Nature of Research to Business Generally with References by ojk56732


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									                     HR211 Human Resource Management
                        Generic Examination feedback

1) What is the Psychological Contract? Evaluate the impact on your
psychological contract if you were in the following situations.

1) a part-time job while studying 2) your first graduate position

Most students who answered, discussed that the psychological contract goes beyond
a written employment contract as the system of unwritten rules and perceptions. This
underpins the relationship between the employer and employee in organisations. The
expectations of employer and employee are the basis of the psychological contract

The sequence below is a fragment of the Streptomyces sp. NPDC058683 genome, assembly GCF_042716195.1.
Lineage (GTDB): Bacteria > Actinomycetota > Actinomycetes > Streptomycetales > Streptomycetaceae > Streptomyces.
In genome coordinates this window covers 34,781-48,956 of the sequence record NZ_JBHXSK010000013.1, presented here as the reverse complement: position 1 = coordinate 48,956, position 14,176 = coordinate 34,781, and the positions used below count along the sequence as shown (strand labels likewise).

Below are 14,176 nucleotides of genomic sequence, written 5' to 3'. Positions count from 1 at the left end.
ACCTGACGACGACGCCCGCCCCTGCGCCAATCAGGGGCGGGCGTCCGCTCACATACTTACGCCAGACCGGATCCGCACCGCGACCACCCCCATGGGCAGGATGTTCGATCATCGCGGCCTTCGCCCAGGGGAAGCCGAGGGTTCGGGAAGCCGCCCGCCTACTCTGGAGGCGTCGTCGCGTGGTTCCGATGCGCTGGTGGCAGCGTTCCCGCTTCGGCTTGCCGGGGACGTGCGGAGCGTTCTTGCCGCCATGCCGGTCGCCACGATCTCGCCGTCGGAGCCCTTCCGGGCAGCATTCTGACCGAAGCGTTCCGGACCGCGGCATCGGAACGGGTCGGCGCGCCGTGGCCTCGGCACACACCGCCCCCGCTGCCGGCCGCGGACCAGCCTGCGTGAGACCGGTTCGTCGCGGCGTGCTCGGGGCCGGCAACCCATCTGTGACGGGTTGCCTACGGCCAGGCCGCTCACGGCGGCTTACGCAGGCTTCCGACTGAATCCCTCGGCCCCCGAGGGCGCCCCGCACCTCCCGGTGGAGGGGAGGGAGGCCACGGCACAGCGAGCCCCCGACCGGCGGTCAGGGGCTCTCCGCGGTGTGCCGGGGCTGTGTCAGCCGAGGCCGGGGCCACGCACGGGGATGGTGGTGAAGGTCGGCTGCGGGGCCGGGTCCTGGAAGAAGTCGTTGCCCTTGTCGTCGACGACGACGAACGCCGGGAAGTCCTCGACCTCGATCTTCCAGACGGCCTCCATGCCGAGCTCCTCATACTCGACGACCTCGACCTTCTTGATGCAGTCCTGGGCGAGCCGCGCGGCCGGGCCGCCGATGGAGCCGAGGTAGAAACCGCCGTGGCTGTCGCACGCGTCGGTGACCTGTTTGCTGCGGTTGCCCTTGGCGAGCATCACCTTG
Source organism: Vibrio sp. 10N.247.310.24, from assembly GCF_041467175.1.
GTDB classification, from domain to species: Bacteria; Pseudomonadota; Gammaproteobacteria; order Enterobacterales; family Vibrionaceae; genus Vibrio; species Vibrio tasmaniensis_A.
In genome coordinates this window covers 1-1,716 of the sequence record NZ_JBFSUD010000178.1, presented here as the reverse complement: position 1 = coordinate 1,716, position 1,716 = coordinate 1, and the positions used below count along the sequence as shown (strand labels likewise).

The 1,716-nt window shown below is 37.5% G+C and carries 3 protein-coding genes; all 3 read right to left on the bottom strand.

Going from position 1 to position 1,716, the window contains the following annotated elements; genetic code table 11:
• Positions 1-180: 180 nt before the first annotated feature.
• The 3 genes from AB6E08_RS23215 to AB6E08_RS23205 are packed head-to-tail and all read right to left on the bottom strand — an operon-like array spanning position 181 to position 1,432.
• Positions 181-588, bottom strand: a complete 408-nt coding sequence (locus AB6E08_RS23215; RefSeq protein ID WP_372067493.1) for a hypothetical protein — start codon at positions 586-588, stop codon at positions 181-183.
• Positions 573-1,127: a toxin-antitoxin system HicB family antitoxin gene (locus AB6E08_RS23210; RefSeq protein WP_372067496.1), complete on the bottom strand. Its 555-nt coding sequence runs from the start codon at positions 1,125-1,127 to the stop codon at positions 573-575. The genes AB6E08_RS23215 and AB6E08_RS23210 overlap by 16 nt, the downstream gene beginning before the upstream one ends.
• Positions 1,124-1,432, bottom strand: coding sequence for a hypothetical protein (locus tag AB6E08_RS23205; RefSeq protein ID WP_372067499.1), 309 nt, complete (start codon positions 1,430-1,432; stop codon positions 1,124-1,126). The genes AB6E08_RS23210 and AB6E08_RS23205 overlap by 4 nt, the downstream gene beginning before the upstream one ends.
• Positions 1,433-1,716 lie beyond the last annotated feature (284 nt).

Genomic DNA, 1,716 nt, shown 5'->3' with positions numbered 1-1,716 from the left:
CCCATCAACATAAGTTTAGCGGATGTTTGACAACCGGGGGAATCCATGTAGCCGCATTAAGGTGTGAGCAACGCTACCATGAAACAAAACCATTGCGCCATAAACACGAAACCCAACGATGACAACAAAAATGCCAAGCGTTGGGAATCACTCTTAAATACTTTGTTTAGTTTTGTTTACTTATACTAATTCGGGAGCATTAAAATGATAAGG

and a key factor in competitive advantage. Answers generally referred to the
changing nature of the psychological contract and demonstrated an understanding of
transactional and relational psychological contracts.

Stronger answers fully acknowledged the challenging nature and subjectivity of the
psychological contract and referred to the research by Guest (2002) or the People
and Performance Model (Purcell 2002). They discussed how HR practices send
strong messages about expectations and that an employee with a part time job while
studying would expect basic remuneration, some flexibility from the employer with
maybe reduced hours during exam time and longer hours during the holidays. The
expectations of a graduate employee would include an attractive remuneration
package, training and development with opportunities for career progression.
Good answers focussed on commitment, motivation and discretionary behaviour in
relation to these scenarios and offered specific organisational examples as support
and appropriate references. They also featured an introduction and a conclusion.